Tags » Juvenile Detention

our hearts should gently weep.

An Australian television investigation has brought to public awareness practices within the Northern Territory juvenile justice system that rival Guantanamo Bay at its worst. Youths, mainly indigenous, aged between 10 and 17 have been kept in solitary confinement, stripped naked, thrown about their cells by adult males, hit, sprayed with capsicum spray, and strapped to chairs with spit hoods over their heads when they threaten self-harm. 302 more words

Australia

The Week That Was - July 24 to July 30

This week’s main focus was the allegations arising from Monday’s Four Corners story about juvenile detention in the Northern Territory. Basically there’s been some pretty terrible stuff happening to the young people there. 321 more words

Politics

The Pain Game

He learned these streets early

rolled dice in drive-bys

delved into hustle with both hands.

Hope strung like an addict on 5th Street

no home no where… 83 more words

Say Her Name

When I heard about Philando Castile being shot in his car in front of his girlfriend and daughter, I immediately thought of India Kager. Last Labour Day weekend, India was in Virginia Beach visiting Angelo Perry, the father of her then four month old son. 693 more words

Racism

How Can I Make My Students Republicans?

“I know a lot of guys here hold anger against their fathers. I don’t blame my dad for not being around,” the articulate and thoughtful young man asserted, “he wasn’t given the opportunities that other people have had.” … 984 more words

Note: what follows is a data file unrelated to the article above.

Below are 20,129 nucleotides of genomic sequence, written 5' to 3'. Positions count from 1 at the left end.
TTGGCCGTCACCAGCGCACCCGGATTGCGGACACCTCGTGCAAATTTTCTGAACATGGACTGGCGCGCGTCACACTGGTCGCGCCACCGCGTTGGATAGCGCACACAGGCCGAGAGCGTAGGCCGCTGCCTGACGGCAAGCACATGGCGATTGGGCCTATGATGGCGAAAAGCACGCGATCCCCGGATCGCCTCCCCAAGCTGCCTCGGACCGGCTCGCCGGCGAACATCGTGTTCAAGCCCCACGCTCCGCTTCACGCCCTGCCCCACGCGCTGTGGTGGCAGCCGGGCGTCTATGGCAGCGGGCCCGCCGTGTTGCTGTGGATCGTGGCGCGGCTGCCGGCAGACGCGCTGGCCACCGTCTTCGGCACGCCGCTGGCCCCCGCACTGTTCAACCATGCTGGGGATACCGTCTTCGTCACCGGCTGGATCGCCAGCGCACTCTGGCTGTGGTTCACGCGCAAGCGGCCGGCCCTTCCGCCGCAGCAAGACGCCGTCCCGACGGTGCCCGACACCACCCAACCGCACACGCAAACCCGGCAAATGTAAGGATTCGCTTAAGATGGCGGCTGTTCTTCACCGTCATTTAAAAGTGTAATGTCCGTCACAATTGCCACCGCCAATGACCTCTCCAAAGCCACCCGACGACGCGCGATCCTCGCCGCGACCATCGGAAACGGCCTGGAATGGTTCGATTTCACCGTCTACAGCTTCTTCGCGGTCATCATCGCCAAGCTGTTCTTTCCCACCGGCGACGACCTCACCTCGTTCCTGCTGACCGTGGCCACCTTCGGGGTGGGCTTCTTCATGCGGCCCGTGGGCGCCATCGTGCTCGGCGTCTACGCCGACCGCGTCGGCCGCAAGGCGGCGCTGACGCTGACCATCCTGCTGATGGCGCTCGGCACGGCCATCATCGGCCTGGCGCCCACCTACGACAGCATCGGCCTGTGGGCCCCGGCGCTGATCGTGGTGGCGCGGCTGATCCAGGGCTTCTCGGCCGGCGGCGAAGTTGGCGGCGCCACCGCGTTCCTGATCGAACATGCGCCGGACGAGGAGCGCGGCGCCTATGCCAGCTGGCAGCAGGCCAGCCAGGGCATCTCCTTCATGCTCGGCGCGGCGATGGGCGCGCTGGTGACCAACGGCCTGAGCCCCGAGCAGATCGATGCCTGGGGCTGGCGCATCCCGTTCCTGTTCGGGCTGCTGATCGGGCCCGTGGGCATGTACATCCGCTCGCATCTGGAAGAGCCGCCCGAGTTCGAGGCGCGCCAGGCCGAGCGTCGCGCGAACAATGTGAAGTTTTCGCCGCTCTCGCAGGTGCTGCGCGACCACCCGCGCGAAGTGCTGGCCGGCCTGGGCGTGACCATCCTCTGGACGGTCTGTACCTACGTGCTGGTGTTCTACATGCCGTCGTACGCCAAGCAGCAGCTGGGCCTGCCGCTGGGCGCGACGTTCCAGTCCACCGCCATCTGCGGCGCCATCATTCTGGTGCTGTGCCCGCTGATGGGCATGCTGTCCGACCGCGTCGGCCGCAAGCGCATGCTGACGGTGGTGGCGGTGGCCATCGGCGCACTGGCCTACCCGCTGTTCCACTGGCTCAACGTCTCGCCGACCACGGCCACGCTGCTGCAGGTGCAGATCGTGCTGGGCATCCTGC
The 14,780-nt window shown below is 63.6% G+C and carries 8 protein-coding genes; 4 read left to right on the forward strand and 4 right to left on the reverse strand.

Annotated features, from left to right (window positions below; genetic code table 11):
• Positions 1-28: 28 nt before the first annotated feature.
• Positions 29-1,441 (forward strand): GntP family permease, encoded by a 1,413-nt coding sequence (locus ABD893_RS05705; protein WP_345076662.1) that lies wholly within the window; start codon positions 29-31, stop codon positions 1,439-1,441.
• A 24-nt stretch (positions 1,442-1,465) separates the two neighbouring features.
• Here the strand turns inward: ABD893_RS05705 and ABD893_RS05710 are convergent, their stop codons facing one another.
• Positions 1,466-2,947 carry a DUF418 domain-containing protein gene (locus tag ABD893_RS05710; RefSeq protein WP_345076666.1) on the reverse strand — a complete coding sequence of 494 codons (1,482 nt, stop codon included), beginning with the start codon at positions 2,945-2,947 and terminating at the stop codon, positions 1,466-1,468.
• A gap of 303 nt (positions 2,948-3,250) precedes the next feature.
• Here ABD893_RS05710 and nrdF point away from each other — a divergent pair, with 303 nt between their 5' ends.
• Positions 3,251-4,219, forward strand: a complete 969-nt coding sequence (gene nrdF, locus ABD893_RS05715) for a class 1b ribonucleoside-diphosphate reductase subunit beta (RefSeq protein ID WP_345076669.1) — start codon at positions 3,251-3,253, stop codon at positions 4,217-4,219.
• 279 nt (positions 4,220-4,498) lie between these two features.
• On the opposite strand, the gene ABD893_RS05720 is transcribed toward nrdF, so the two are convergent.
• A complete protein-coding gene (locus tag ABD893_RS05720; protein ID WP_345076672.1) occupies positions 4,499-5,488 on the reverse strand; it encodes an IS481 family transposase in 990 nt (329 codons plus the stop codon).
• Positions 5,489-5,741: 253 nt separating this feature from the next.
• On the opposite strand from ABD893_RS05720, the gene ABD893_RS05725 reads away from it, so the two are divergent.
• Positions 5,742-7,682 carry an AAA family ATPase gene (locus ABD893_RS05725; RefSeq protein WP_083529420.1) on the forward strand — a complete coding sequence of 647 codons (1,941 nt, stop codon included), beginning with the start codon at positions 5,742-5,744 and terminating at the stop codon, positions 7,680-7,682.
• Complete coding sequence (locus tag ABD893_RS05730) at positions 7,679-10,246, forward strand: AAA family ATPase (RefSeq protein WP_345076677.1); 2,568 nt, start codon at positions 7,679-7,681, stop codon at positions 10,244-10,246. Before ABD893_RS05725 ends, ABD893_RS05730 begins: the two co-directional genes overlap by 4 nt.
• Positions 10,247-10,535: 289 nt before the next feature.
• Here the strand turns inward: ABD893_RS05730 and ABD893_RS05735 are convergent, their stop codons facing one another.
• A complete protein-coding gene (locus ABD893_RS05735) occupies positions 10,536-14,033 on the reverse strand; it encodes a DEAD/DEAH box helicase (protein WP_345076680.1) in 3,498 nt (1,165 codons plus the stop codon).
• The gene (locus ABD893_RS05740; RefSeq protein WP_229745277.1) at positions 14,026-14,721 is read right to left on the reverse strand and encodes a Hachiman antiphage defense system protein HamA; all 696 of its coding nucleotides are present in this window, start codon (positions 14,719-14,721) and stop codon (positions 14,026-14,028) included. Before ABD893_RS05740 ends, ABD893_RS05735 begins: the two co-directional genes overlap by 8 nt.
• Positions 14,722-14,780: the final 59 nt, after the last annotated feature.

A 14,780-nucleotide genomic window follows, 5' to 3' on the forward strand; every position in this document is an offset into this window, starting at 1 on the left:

Students

#handsoffaboriginalkids

Flinders Street is an appropriate location for the broadcast of the unfolding #handsoffAboriginalkids events on the national day for protesting the abuse of children in detention.  983 more words

Quandamooka Festival

Institutional and Community Responses to the Crisis of Indigenous Youth Detention

In 2011 the Australian Senate Standing Committee on Aboriginal and Torres Strait Islander Affairs described the rising rates of Indigenous children in juvenile detention as a ‘national crisis,’ with ‘potentially disastrous repercussions for the future.’ The Committee declared an ‘urgent need for governments and Aboriginal organisations to devise strategies… to reduce the rate at which Aboriginal juveniles are involved… in the criminal justice systems.’ A debate currently exists between State and Territory Governments, who have adopted increasingly punitive and harsh sentencing frameworks for young people in hope of deterrence, and Indigenous communities and the NGO/community sector, who endorse community-based solutions to address the crisis.  2,097 more words